But, they exist. They're canon. The thing Abrams is doing differently this time around is instead of dubbing Christie's stormtrooper over with a male voice or relegating Boyega's character to only one scene or pushing Ridley down a few rungs to third-billing, he's letting them get the focus. That's the real, major difference -- and what's wrong with that? And when it comes to making all the bad guys white, well, look at the Empire. Of the 18 characters I pointed out, exactly zero of them are Imperials or villains; the closest you get is Jango Fett, a bounty hunter. The Imperial officers are all white men; if it wasn't for the newly established Expanded Universe introducing a lesbian (Moff Mors) and a woman of color (Rae Sloane) into the ranks, the Empire would still look as white and straight as trolls assume Star Wars always was.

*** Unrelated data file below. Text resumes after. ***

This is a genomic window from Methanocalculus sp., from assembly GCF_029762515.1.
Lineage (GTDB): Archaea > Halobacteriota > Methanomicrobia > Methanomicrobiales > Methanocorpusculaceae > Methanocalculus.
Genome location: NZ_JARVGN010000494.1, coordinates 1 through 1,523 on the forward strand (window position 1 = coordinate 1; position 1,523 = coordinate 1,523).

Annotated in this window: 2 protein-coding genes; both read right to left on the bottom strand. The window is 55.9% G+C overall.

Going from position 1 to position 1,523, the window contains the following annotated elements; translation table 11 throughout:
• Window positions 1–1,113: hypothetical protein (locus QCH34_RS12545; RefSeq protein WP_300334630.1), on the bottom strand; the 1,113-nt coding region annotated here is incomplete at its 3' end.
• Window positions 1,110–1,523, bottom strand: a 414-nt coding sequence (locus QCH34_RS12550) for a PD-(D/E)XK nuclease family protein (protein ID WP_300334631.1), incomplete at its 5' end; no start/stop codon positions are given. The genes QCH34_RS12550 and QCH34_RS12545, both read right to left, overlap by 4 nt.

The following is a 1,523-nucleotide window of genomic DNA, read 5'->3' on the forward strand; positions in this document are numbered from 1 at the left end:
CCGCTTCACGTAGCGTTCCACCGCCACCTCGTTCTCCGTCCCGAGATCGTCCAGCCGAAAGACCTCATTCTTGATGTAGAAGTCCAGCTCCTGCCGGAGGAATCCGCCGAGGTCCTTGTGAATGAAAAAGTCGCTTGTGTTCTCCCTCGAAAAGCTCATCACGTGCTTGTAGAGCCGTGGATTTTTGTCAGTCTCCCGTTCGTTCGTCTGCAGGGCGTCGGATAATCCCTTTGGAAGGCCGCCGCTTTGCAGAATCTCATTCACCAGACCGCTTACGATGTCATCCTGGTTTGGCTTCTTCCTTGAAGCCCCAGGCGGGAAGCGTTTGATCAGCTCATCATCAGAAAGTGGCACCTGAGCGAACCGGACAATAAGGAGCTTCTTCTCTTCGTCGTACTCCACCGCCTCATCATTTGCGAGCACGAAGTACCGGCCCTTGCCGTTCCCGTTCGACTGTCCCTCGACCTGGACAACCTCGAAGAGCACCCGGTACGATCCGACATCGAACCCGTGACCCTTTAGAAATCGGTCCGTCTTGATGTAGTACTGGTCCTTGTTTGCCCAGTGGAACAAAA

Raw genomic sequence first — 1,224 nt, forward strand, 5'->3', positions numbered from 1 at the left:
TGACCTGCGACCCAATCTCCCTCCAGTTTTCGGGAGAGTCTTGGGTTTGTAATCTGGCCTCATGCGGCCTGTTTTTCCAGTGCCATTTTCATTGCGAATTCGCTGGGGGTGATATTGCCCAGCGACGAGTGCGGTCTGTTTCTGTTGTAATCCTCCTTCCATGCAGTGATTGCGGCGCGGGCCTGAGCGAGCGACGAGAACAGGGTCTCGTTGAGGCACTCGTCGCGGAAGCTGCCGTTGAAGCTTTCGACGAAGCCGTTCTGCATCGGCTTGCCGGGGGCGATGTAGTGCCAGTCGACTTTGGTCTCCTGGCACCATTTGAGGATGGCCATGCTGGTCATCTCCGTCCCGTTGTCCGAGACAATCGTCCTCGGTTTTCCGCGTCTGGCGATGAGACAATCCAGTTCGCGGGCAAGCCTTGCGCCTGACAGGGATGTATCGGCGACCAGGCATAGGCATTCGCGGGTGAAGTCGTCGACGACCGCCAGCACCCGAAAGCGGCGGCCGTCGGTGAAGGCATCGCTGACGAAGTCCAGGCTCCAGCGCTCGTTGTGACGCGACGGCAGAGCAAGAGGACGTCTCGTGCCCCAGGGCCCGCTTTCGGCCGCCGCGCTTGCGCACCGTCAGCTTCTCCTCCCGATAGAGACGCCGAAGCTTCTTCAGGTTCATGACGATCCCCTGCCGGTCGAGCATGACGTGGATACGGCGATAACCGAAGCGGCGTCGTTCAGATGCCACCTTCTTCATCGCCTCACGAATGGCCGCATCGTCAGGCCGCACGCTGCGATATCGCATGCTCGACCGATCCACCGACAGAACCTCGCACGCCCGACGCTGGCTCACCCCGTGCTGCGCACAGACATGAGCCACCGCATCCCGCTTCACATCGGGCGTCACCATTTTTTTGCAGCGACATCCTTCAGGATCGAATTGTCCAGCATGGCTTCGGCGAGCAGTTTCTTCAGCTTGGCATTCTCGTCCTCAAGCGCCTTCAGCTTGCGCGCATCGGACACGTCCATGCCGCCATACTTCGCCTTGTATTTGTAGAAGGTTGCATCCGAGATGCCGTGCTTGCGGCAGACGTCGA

"It is important that people see themselves represented in film." All you need is the basic amount of empathy to understand why the cast of "The Force Awakens" is so important. The hate-tweets and hate-reviews aren't showing off anyone's wit and they aren't cutting to some narrow-minded deeper truth; they only reveal a lack of empathy, a lack of viewing other people as human beings worthy of feeling good about themselves. I will never understand what makes someone, professed "fans" of Star Wars, say "Nope, sorry, some people aren't allowed to feel a deep connection with this awesome, omnipresent cultural juggernaut." Everyone has to see Star Wars, but only some get to be Star Wars. That's wrong.